Back to the office

The prospect of being fully remote has caused some companies to be concerned about the development of more junior employees, and the importance of physical interactions in the maintenance of client relationships. Many investment banks are expecting employees back in the office as soon as possible as remote working is not yet seen as a natural cultural fit by the senior staff of many of these organisations. 

While Goldman Sachs CEO David Solomon, infamously called out remote working saying, “it’s not a new normal. It’s an aberration that we’re going to correct as soon as possible”, others, such as JP Morgan are cautiously trialling a handful of remote and hybrid roles alongside location-specific ones. However, hybrid working can introduce ambiguity and, without careful design, may cause as many problems as it solves.

Flexible days

Famously pro-office Apple recently put forward a structured approach to hybrid working. Where pre-pandemic the company had actively discouraged remote working, the new policy asked for employees to return to the office three days a week, to try to safeguard its culture and the bonds between teams. 

While more flexible than its previous stance, this policy is far more rigid than many of Apple’s tech peers who are allowing employees to continue to be fully remote. Having moved ahead without consulting their people, the company faced a backlash from its employees over its new hybrid policy. 

In a letter to Apple CEO Tim Cook, employees wrote “It feels like there is a disconnect between how the executive team thinks about remote / location-flexible work and the lived experiences of many of Apple’s employees.” and made a set of requests from the company:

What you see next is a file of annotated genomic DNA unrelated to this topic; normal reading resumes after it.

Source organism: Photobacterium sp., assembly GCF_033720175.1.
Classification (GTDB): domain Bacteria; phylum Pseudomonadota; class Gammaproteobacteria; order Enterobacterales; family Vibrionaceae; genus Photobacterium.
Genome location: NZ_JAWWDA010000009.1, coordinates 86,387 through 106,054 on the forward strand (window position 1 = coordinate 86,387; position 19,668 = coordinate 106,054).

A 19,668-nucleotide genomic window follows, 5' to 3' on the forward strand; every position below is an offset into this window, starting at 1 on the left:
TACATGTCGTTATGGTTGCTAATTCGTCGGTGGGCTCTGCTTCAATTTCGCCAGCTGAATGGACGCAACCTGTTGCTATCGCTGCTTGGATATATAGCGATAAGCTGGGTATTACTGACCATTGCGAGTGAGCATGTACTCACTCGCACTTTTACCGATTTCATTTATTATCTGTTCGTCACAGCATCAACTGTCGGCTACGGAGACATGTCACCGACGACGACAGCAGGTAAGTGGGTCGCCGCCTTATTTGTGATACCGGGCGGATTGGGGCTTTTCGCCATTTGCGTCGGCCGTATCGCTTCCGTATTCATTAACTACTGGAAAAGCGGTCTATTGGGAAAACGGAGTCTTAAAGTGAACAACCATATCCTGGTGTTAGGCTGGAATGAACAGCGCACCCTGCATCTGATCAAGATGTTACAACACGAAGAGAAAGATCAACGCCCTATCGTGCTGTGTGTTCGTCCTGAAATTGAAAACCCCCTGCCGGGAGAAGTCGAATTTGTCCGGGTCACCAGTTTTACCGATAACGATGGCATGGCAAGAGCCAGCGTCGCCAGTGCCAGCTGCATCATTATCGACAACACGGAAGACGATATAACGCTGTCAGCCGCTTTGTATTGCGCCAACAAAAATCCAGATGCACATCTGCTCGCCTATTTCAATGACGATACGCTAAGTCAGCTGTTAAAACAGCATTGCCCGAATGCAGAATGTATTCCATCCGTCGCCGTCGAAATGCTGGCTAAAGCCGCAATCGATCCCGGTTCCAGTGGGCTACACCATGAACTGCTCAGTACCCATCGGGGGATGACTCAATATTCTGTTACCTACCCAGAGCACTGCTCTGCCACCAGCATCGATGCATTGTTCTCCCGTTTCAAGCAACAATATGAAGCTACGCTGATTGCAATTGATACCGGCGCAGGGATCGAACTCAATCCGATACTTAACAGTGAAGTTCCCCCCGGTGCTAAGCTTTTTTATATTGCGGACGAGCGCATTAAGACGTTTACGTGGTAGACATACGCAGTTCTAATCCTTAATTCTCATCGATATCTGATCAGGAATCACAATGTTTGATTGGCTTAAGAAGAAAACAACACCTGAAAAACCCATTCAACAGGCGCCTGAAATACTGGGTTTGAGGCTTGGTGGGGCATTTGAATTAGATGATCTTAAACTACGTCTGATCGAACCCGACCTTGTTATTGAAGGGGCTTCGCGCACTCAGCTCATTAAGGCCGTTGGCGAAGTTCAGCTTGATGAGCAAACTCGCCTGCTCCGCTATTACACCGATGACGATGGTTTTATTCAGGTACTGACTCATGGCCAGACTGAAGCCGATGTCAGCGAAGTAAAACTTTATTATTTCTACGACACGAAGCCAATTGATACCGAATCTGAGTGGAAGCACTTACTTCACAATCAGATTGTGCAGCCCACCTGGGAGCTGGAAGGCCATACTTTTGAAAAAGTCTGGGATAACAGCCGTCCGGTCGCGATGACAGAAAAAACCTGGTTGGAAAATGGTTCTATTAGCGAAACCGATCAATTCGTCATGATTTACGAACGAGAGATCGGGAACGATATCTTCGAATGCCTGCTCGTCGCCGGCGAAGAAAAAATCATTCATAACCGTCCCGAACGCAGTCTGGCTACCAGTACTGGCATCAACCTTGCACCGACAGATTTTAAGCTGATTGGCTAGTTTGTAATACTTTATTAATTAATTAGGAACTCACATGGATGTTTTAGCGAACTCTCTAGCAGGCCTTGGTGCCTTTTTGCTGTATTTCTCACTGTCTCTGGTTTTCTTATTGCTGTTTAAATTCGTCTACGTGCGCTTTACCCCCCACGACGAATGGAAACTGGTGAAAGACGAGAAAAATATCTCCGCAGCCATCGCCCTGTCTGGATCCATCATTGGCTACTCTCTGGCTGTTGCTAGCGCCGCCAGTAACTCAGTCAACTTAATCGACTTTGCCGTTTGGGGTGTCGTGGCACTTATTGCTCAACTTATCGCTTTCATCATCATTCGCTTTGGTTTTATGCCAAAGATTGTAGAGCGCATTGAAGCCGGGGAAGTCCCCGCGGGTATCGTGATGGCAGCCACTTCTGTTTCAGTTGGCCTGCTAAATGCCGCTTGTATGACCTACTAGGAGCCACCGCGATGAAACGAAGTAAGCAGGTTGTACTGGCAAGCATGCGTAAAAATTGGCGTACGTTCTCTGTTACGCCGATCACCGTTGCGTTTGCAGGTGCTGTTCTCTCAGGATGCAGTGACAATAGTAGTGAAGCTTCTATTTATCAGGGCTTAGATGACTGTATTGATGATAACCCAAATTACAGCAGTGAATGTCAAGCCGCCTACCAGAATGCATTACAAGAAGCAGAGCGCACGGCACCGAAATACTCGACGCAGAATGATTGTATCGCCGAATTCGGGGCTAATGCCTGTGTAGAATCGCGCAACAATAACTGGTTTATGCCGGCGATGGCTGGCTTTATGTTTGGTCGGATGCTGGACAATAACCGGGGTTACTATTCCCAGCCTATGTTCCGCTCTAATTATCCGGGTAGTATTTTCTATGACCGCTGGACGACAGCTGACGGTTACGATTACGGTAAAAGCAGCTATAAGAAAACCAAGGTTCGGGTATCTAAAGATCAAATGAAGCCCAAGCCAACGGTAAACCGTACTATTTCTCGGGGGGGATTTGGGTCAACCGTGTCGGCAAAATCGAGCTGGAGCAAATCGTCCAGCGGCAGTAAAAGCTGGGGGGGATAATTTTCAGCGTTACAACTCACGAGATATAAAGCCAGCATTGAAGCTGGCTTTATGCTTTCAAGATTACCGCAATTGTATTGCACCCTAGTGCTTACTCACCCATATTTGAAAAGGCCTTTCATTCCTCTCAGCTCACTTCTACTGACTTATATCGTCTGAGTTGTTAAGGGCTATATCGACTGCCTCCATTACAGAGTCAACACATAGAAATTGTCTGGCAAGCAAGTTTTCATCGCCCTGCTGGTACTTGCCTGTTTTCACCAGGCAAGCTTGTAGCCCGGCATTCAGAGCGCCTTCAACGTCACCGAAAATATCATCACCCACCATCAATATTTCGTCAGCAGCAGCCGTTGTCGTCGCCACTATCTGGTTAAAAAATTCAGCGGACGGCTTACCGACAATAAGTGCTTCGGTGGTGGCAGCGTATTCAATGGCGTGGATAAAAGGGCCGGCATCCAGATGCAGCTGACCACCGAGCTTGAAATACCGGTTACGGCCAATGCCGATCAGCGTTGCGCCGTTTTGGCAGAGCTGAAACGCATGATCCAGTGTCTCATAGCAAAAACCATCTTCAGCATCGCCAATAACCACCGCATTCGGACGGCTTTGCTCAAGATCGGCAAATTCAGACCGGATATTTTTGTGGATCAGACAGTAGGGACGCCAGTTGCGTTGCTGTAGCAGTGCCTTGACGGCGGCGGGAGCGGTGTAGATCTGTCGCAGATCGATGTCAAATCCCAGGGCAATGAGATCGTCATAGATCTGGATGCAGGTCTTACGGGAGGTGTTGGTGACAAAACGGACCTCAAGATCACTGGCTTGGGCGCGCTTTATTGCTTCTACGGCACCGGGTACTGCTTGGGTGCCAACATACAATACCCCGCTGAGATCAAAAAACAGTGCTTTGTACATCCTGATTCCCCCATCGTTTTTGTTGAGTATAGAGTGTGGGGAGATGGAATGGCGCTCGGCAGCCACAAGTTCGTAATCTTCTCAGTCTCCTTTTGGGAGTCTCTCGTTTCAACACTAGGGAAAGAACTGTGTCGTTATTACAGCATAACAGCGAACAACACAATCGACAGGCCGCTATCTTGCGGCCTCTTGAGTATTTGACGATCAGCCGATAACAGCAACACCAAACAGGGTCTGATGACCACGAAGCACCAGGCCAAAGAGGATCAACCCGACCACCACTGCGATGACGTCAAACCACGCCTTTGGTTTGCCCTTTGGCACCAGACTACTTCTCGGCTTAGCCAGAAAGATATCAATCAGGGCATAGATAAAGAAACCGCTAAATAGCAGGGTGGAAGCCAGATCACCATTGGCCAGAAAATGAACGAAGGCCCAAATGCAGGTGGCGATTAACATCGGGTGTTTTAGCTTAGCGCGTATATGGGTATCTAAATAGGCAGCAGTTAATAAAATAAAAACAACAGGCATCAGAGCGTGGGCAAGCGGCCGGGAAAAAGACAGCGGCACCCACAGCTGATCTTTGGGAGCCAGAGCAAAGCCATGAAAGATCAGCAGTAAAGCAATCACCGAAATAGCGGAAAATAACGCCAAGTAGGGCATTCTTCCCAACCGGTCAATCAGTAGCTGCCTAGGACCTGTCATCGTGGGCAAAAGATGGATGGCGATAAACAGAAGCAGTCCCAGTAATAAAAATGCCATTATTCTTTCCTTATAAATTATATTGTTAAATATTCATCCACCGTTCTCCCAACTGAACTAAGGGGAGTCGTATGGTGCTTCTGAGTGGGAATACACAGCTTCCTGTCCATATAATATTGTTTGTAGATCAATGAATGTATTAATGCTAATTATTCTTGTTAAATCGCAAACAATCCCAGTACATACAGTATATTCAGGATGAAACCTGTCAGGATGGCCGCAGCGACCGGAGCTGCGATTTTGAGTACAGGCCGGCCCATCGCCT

• That it allows teams to decide what location or model is best for their work
  • A company-wide survey on the subject
  • To ask about the impact of the policy in exit interviews
  • An action plan to accommodate disabilities in different locations
  • An examination of the environmental impact of location-policy

While challenging for Apple, the letter provides an excellent set of considerations for companies setting their own hybrid policies, and a cautionary tale for those who don’t involve their people in the policy creation.

Other models

Of course, the office, remote, and splitting the difference aren’t the only options. Companies like Google are reimagining how their employees work and live by building ‘company towns’ complete with new residential housing, retail premises and other amenities. This isn’t new – Cadbury’s did similar, over 100 years ago, motivated by Quaker sensibilities and the pursuit of better living conditions. These new company towns are built on less altruistic beliefs. With employees dependent on the company in every aspect of their lives, it could create a problematic power imbalance that affects support and social structures, as well as blurring boundaries between home and work to a new level.

Other companies still are considering putting in place a greater number of smaller offices, based in communities where hubs of employees live–embracing the allure of local, while still enabling employees to collaborate in physical space. 

Where do we go from here?

Technology has given us a greater range of choices than we have ever had before, but employers hadn’t always considered remote work to be amongst the viable choices. With the pandemic forcing many businesses into going remote at the same time, many of the typical barriers and challenges disappeared. The next choice we make will be harder, because each organisation will make that choice for themselves.

Taking location policy as the start of the conversation, rather than the whole conversation, means remote working and its variants offer forward-thinking organisations new opportunities to answer the question of how to get the best out of their workforce.  

With so many possibilities available to us, organisations need to understand both the needs of their business as well as their employees to define a location policy that is sustainable, productive, and that leads them to the future of working they want.
In the next article in this Future of Working series, we take a more in depth look at hybrid work, and the lessons learned from those who’ve been living it.